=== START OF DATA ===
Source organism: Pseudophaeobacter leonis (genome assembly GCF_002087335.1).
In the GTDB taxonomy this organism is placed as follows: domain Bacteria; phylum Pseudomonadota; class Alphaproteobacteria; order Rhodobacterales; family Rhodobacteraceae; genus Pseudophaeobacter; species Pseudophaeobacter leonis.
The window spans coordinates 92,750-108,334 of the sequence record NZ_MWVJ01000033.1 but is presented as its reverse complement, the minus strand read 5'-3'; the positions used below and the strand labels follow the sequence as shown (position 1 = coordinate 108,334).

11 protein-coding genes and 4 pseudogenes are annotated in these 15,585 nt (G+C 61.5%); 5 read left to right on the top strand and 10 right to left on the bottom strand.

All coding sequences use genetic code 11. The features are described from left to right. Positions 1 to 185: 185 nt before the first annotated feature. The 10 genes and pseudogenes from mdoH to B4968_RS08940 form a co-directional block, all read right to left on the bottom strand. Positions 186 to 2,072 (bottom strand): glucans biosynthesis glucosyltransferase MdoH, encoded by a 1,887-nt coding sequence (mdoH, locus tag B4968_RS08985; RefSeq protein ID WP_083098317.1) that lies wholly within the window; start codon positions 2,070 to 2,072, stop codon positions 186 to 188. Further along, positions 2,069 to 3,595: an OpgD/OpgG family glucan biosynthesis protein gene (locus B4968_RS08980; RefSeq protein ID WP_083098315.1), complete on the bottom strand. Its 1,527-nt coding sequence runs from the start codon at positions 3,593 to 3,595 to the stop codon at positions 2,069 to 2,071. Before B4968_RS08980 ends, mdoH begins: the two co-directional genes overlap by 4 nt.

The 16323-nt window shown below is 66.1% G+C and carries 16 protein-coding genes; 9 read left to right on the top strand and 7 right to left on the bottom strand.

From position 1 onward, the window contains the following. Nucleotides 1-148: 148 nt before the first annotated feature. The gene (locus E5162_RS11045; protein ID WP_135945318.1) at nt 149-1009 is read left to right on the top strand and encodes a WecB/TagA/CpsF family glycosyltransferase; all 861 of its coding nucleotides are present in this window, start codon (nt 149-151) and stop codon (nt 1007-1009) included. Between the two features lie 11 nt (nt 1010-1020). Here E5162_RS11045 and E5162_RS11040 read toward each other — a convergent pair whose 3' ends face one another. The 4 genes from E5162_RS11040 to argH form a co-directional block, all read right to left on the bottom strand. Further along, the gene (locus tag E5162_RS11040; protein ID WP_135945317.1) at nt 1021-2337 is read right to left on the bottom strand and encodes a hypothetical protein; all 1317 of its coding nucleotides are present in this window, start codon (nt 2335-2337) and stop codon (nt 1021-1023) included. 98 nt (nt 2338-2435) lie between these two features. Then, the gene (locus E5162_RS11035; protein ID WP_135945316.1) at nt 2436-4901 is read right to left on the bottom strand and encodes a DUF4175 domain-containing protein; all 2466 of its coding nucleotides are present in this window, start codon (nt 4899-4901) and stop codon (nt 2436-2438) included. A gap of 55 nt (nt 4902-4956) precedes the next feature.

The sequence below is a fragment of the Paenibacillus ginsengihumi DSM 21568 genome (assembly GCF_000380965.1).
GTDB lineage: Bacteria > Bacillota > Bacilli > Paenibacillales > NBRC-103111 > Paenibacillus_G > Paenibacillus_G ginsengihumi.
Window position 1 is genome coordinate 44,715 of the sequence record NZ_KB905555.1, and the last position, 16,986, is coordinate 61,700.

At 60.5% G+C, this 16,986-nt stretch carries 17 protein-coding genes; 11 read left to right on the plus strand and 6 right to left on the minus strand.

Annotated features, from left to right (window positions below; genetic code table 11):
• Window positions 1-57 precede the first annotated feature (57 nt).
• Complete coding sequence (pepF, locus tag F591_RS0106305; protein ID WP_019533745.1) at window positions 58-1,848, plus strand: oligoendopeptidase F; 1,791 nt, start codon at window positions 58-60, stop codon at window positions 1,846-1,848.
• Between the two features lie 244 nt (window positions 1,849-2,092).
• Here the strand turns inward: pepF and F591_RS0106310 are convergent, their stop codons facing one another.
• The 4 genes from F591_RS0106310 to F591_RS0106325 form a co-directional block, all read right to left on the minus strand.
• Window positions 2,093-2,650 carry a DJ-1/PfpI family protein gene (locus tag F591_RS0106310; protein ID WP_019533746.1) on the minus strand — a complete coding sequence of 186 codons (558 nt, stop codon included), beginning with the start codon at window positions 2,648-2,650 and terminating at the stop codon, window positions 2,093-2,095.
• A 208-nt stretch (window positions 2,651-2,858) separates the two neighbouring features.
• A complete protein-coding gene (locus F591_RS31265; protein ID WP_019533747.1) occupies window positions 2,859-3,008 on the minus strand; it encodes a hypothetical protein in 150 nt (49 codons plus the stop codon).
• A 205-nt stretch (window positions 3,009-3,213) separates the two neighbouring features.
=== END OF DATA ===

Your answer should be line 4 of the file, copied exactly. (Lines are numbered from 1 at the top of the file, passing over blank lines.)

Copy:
11 protein-coding genes and 4 pseudogenes are annotated in these 15,585 nt (G+C 61.5%); 5 read left to right on the top strand and 10 right to left on the bottom strand.